The recently marketed GCA device, combining high softness and compliance, typical of nonself-centering devices, with the potential to close large defects thanks to an interdisc “adaptable” waist, could overcome this concern. These mechanical properties were crucial in our case, in which the local anatomy seemed favorable and the AVB was presumably due to intrinsic stiffness of the device possibly promoted by its size, resulting from a generous dynamic sizing. Despite this complication and the evolving trend of percutaneous ASD closure only based on echocardiography, in our opinion, balloon sizing provides more accurate information about the real size of the defect and the dynamic sizing should be preferred to the static stop-flow technique since it more accurately details the texture of the defect rims, mainly in the case of floppy septum.
Finally, the relevance of the device stiffness as a cause of this complication could be further confirmed by the lack of local impact on the conduction pathway of a similarly oversized GCA at the second procedure.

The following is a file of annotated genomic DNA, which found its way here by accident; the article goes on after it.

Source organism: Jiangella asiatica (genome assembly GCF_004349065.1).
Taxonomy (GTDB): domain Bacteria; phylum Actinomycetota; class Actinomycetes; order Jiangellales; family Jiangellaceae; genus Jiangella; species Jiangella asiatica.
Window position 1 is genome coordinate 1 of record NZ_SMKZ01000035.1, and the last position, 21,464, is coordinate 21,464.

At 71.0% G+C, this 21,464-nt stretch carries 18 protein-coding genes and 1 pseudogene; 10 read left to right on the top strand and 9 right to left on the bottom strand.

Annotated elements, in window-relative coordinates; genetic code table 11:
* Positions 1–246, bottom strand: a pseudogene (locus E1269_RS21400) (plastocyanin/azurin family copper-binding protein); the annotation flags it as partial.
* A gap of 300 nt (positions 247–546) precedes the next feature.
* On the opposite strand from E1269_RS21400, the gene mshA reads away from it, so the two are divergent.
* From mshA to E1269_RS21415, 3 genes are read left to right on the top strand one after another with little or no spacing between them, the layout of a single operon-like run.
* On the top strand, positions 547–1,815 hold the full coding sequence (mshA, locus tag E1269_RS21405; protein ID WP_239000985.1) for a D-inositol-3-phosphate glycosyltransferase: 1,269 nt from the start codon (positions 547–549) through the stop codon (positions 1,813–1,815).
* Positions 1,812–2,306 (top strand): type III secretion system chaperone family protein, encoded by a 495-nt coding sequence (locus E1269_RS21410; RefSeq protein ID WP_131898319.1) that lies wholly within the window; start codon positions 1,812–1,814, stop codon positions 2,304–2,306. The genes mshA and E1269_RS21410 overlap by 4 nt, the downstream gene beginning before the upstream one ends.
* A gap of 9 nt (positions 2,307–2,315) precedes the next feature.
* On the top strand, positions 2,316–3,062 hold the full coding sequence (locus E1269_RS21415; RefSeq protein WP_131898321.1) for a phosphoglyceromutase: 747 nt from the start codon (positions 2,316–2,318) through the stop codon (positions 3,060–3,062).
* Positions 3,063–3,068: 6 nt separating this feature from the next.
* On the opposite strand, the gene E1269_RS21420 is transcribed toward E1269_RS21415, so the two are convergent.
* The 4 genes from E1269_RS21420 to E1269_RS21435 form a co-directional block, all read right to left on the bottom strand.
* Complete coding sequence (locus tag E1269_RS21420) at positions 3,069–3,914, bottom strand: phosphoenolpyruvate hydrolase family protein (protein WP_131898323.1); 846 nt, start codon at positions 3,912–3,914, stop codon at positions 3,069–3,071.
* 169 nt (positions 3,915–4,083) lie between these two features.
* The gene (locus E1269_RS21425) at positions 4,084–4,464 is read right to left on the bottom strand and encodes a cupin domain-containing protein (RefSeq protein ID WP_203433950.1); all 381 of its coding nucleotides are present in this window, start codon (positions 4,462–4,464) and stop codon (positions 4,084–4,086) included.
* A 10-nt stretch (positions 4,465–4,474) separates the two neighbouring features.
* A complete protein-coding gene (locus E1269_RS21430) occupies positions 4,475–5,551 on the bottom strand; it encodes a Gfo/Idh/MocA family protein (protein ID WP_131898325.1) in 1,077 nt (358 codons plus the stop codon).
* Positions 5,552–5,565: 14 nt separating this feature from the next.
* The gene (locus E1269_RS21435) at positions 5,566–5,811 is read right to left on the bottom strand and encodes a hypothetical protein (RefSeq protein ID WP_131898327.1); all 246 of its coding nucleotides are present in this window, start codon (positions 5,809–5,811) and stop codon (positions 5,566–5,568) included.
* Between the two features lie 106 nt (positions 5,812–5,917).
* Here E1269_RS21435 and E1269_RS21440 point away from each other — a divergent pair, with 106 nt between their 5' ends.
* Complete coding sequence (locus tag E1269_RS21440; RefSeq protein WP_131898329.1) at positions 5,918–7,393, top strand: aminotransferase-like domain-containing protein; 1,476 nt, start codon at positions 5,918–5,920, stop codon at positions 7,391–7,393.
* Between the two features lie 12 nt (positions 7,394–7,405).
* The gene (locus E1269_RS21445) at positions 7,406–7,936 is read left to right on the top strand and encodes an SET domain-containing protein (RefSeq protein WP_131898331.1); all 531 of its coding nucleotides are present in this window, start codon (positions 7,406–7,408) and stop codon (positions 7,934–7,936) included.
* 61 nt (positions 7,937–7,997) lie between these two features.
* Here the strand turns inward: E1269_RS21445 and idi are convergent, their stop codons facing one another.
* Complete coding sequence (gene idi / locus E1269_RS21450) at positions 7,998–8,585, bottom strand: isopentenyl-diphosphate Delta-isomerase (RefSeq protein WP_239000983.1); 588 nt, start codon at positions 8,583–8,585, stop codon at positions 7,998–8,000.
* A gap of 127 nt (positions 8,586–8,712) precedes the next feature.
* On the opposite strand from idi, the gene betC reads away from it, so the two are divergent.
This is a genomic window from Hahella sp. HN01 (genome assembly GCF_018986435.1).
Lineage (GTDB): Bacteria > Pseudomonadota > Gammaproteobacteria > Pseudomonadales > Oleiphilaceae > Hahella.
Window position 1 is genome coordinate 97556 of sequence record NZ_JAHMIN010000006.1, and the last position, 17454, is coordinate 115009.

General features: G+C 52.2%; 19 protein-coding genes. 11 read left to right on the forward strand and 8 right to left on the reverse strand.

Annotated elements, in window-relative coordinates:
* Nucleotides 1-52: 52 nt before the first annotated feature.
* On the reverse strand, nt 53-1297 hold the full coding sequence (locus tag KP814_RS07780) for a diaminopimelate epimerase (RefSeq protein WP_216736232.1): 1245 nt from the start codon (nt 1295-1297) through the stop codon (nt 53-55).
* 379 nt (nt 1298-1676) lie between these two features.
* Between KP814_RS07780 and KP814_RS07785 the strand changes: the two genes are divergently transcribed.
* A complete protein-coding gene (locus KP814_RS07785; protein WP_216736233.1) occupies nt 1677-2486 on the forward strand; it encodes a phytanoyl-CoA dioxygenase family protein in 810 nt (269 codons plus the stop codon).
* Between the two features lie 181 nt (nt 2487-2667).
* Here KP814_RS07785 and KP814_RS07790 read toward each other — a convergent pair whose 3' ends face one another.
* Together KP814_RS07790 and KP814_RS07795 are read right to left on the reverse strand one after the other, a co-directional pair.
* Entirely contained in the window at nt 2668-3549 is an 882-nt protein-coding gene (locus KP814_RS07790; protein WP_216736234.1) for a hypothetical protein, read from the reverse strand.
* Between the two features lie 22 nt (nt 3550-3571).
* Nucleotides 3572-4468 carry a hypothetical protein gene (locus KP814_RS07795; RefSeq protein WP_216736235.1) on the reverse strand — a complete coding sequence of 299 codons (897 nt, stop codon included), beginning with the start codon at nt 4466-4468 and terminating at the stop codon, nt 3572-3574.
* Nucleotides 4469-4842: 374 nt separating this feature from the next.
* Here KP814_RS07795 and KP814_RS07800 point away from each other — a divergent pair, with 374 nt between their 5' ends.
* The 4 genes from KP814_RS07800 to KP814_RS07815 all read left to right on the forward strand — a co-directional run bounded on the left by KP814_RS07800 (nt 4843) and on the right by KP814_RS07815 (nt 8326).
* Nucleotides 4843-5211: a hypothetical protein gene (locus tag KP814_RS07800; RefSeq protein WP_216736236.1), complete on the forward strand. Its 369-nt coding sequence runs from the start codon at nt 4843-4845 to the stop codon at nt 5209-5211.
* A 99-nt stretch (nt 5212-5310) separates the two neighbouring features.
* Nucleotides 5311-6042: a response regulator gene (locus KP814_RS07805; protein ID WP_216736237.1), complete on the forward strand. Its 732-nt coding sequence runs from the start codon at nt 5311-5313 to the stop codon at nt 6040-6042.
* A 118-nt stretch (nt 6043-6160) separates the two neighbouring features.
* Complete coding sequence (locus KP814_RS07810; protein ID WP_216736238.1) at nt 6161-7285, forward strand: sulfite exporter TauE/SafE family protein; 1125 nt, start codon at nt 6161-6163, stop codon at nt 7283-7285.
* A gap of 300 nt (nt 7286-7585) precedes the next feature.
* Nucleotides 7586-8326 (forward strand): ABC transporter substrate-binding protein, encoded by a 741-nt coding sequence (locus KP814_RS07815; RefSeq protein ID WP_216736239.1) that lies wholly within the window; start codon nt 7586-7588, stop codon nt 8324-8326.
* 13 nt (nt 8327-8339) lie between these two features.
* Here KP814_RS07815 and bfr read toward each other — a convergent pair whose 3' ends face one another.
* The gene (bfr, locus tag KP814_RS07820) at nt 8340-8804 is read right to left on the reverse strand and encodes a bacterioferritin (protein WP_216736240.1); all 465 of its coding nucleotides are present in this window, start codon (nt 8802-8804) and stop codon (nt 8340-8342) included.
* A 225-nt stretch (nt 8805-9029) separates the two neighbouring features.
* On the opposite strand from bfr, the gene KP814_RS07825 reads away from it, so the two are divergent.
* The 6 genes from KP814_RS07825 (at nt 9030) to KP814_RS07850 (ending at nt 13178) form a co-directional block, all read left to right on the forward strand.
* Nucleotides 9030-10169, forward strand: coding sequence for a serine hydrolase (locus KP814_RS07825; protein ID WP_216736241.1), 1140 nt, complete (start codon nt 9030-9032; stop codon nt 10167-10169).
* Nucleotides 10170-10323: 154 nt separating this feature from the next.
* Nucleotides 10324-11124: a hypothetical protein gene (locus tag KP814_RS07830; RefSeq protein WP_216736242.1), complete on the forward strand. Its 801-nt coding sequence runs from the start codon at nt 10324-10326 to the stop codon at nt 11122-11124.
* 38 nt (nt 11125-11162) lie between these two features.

| Conclusions|| |
AVB is an infrequent but serious complication of ASD closure. In high-risk clinical/anatomic settings or as a rescue approach, the new GCA device could be a safer and innovative tool in alternative to the available technology.
Declaration of patient consent
The authors certify that they have obtained all appropriate patient consent forms. In the form the patient(s) has/have given his/her/their consent for his/her/their images and other clinical information to be reported in the journal. The patients understand that their names and initials will not be published and due efforts will be made to conceal their identity, but anonymity cannot be guaranteed.
Financial support and sponsorship
Conflicts of interest
GS is Proctor Abbott, Italy, WL Gore, Italy, Occlutech, Italy.
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Dr. Giuseppe Santoro
Via Camillo Sorgente, 31, 84125 – Salerno
Source of Support: None, Conflict of Interest: None
[Figure 1], [Figure 2], [Figure 3], [Figure 4]